Sewer connection fees required of Hopatcong homeowners and businesses, whose user fees and bills are supposed to "pay for the system," will be anywhere from $1,500.to $3,500., in addition to their annual sewer bills of $875.
At present it is not known how much the property tax increase will be for debt-burdened Hopatcong residents.
It is known, however, that as engineering and construction costs continued to increase, the sewer installation's rate of progress decreased dramatically, leaving Hopatcong without enough income from system users to pay the freight.
Lest any Vernon residents be tempted to hide the silver, no less an authority on municipal spending than ex-mayor John Logan published a letter (NJ Herald, 9/22/04) containing this regrettable line:"Fact: The reason developed countries use sewers is that modern treatment methods represent a vast improvement over flushing untreated waste into a septic field."
Sewer Biz Propaganda, maybe, but Fact? Ye gods! Flushing untreated waste into a septic field? That's not at all how a septic system works.
Septic systems are natural, effective, reliable, and passive systems for disposing of wastewater. With proper maintenance, septic systems will serve individual homes or commercial establishments for many, many years.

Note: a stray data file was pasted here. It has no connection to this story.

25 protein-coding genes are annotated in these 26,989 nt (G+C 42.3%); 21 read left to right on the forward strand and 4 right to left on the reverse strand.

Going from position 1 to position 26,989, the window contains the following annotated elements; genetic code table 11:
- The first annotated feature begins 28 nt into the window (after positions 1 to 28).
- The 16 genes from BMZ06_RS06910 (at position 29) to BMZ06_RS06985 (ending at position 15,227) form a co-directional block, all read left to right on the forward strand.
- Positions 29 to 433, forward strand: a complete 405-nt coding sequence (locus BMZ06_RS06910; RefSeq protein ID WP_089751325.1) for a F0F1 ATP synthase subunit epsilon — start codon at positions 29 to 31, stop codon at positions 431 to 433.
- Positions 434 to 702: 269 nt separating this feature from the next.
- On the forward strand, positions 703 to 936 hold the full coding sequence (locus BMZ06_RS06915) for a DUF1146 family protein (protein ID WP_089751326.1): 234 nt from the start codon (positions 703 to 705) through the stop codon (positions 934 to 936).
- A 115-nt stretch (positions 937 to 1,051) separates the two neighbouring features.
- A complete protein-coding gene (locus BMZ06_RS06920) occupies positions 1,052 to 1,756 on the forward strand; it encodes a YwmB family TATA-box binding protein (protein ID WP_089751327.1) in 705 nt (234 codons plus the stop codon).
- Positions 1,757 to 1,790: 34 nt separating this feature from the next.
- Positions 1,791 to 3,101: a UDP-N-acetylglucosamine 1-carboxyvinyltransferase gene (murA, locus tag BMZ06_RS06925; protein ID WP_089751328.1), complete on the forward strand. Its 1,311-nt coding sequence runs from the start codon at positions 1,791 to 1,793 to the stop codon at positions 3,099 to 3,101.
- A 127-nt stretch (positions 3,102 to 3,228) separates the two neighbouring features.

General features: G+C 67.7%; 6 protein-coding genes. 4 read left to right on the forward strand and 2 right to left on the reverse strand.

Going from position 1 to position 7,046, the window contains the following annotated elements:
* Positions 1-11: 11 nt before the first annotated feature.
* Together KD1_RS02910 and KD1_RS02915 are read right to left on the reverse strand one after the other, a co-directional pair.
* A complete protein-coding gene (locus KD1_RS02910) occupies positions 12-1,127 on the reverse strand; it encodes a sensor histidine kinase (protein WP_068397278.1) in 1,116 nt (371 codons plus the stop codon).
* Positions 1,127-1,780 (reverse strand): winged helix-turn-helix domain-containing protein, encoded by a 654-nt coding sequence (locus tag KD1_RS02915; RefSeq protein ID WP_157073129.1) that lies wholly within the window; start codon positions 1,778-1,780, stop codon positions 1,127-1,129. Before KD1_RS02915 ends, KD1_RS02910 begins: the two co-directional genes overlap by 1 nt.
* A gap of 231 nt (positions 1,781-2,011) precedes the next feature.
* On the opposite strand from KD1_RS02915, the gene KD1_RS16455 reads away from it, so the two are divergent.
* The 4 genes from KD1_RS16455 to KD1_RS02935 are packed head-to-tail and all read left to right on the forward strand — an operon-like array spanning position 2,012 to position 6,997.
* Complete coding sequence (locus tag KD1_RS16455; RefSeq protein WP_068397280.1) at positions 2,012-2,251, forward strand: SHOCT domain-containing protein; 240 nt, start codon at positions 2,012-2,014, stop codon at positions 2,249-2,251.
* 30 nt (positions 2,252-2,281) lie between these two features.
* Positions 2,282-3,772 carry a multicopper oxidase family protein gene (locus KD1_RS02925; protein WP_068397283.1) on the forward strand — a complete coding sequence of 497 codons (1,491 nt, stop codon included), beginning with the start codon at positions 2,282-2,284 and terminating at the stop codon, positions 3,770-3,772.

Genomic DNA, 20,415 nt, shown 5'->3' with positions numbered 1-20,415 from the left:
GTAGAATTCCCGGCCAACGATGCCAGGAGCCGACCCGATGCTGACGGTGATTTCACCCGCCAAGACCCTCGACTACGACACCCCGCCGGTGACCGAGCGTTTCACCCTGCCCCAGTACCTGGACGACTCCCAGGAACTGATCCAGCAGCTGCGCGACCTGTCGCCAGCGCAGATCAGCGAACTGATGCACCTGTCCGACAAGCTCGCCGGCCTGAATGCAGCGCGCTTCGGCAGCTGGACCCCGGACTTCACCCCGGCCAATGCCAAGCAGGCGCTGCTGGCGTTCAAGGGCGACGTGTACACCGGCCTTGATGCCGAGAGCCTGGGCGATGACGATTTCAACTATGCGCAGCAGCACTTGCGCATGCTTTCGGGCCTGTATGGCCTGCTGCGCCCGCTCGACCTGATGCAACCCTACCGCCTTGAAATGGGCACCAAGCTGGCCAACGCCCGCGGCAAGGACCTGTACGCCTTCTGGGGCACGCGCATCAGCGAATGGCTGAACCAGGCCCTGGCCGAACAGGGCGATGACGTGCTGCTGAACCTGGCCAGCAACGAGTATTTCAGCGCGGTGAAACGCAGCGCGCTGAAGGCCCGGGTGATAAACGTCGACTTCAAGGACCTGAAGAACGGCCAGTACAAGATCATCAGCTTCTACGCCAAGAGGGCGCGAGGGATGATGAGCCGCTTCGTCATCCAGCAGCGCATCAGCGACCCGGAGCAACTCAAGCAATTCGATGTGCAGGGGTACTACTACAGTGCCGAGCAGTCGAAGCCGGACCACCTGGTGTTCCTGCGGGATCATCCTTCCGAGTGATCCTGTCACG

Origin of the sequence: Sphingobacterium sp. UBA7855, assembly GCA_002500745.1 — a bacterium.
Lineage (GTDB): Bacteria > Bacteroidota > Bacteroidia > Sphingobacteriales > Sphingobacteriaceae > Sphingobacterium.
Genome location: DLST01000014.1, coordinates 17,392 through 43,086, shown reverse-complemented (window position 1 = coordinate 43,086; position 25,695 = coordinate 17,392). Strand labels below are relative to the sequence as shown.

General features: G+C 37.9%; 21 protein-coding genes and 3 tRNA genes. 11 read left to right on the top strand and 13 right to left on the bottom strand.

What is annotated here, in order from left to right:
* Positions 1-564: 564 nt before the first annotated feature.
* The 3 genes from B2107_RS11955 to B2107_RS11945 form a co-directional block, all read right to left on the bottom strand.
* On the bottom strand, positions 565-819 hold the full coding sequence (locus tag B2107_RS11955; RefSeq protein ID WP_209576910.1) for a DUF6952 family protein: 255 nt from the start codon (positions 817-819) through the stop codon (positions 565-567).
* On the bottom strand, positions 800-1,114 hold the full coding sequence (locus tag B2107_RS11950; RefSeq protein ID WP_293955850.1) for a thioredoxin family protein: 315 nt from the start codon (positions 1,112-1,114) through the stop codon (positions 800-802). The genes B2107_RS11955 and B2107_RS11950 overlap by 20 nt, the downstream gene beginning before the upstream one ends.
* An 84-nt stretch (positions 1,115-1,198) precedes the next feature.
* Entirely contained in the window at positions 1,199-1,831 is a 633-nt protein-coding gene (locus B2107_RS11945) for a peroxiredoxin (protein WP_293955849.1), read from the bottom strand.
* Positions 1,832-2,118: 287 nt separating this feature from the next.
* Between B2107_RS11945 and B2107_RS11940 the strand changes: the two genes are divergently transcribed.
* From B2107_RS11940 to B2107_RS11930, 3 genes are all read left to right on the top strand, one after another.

The fact is that septic systems are a most efficient, decentralized "modern treatment method" chosen by many households and sociallly responsible businesses alike in "developed countries," most notably this country.
There are currently more than 25 million septic systems in the United States. Further, each year about 400,000 new systems are built.
John Logan's propaganda owes much to the 100-year-old sanitary engineering tradition of designing lucrative public works projects instead of developing fiscally reasonable, socially responsible, environmentally benign methods of decentralized wastewater management.The greatest forces behind the drive to sewer are the interests of commerce and industry: first, because public sewers are the cheapest place for industries and businesses to put their wastes; and second, because it is the enormously expensive system of central collection and wastewater treatment that generates the highest profits for engineering and construction firms.
For example, 80% of the total cost of sewering and treatment is in the laying of pipes, and engineering and construction firms get a flat 20% of the total project cost.
They get nothing from a municipality whose homeowners and businesses all have their own private septic systems.